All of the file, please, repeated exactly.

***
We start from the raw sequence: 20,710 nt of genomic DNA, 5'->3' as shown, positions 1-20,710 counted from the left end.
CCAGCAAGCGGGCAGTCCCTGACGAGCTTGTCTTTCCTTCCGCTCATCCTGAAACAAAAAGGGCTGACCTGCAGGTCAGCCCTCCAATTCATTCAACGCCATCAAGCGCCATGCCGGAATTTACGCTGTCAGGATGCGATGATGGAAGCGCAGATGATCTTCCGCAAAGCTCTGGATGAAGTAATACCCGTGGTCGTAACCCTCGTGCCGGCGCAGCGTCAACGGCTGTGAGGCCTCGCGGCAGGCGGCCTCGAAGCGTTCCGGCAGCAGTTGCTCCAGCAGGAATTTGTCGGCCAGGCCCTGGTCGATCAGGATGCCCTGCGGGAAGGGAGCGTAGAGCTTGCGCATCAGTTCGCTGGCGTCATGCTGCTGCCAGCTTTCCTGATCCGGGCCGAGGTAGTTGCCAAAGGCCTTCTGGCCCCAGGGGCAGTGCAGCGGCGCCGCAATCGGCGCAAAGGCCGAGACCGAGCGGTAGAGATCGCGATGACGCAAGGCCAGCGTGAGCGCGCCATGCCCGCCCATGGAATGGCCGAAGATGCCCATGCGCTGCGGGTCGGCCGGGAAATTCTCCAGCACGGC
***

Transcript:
We start from the raw sequence: 20,710 nt of genomic DNA, 5'->3' as shown, positions 1-20,710 counted from the left end.
CCAGCAAGCGGGCAGTCCCTGACGAGCTTGTCTTTCCTTCCGCTCATCCTGAAACAAAAAGGGCTGACCTGCAGGTCAGCCCTCCAATTCATTCAACGCCATCAAGCGCCATGCCGGAATTTACGCTGTCAGGATGCGATGATGGAAGCGCAGATGATCTTCCGCAAAGCTCTGGATGAAGTAATACCCGTGGTCGTAACCCTCGTGCCGGCGCAGCGTCAACGGCTGTGAGGCCTCGCGGCAGGCGGCCTCGAAGCGTTCCGGCAGCAGTTGCTCCAGCAGGAATTTGTCGGCCAGGCCCTGGTCGATCAGGATGCCCTGCGGGAAGGGAGCGTAGAGCTTGCGCATCAGTTCGCTGGCGTCATGCTGCTGCCAGCTTTCCTGATCCGGGCCGAGGTAGTTGCCAAAGGCCTTCTGGCCCCAGGGGCAGTGCAGCGGCGCCGCAATCGGCGCAAAGGCCGAGACCGAGCGGTAGAGATCGCGATGACGCAAGGCCAGCGTGAGCGCGCCATGCCCGCCCATGGAATGGCCGAAGATGCCCATGCGCTGCGGGTCGGCCGGGAAATTCTCCAGCACGGC